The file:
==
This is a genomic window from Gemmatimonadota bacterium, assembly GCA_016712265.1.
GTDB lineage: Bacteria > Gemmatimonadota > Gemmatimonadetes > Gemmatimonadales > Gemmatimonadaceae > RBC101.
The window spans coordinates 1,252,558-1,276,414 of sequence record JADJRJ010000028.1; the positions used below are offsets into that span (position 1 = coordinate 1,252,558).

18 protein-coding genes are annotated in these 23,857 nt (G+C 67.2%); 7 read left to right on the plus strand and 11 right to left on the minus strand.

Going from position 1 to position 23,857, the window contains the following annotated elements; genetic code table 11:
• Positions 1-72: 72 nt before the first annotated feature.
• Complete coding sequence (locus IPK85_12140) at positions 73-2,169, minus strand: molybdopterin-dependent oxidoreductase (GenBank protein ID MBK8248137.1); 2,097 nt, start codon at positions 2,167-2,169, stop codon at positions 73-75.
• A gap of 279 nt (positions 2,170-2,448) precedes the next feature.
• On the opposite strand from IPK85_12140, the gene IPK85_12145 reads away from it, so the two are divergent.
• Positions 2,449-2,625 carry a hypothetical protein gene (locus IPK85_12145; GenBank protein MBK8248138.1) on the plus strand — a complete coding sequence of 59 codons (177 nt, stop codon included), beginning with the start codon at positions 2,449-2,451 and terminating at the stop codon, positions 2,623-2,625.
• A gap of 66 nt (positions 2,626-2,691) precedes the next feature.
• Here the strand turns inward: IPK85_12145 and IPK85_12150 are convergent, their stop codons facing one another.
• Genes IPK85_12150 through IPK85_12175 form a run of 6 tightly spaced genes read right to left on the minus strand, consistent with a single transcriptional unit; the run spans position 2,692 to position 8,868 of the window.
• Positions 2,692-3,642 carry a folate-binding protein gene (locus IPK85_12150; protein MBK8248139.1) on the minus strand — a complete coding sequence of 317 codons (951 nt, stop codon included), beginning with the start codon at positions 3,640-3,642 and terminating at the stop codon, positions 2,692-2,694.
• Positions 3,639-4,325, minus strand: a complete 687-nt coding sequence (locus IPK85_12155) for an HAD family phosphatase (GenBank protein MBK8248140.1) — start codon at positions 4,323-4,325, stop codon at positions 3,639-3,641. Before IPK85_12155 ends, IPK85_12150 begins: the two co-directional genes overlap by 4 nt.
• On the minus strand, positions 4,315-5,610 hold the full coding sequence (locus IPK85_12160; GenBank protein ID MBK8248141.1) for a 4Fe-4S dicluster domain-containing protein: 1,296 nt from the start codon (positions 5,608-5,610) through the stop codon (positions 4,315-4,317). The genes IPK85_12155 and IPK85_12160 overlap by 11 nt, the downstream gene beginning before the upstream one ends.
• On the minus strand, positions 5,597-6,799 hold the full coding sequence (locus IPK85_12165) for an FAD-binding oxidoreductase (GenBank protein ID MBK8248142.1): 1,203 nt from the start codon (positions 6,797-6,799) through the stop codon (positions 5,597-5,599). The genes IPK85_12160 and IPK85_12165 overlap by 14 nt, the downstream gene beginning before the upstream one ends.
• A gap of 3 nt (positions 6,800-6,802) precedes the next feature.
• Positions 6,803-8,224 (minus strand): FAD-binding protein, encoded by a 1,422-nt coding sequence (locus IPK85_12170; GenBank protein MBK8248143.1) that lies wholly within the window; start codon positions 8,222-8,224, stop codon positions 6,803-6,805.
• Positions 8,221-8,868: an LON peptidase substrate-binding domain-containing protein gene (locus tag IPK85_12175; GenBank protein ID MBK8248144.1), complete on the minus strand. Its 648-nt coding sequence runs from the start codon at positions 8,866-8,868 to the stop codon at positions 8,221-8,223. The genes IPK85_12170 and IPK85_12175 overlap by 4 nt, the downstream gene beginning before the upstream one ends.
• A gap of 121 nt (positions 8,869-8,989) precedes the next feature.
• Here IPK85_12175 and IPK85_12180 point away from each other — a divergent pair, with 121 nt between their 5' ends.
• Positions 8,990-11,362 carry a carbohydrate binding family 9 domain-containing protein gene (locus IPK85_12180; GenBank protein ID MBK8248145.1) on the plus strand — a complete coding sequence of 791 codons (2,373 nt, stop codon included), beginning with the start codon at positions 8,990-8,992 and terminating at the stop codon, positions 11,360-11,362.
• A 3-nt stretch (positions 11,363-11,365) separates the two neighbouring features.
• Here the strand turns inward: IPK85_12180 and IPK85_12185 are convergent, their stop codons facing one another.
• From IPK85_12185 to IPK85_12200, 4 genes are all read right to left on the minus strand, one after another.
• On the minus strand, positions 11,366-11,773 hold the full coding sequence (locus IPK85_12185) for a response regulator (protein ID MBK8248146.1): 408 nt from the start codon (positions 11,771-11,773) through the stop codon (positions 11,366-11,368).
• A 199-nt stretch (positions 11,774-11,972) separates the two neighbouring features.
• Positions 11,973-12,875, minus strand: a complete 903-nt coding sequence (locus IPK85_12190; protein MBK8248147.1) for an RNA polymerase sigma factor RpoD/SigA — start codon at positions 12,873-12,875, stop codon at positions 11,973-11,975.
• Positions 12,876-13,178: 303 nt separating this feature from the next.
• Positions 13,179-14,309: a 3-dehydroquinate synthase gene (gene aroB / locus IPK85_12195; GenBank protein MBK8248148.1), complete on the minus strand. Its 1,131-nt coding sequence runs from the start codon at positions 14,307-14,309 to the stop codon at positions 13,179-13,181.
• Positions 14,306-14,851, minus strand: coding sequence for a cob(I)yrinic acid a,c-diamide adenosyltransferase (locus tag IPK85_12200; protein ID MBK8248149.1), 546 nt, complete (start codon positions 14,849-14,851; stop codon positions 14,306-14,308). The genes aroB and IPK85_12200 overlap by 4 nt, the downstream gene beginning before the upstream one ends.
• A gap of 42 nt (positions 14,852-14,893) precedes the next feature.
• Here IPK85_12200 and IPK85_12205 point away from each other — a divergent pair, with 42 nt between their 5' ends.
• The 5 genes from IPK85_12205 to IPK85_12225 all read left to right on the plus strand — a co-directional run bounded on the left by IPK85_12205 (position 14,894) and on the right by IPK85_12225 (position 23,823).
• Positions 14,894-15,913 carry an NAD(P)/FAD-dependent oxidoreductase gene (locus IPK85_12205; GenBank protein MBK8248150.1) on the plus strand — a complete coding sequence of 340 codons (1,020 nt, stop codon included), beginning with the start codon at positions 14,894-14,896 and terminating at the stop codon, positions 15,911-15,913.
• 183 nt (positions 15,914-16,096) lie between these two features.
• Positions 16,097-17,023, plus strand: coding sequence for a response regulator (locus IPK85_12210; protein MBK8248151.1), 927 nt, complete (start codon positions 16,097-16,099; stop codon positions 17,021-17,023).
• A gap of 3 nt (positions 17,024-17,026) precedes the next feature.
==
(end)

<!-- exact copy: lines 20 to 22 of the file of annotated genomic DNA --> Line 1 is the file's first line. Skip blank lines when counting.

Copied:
• Positions 8,221-8,868: an LON peptidase substrate-binding domain-containing protein gene (locus tag IPK85_12175; GenBank protein ID MBK8248144.1), complete on the minus strand. Its 648-nt coding sequence runs from the start codon at positions 8,866-8,868 to the stop codon at positions 8,221-8,223. The genes IPK85_12170 and IPK85_12175 overlap by 4 nt, the downstream gene beginning before the upstream one ends.
• A gap of 121 nt (positions 8,869-8,989) precedes the next feature.
• Here IPK85_12175 and IPK85_12180 point away from each other — a divergent pair, with 121 nt between their 5' ends.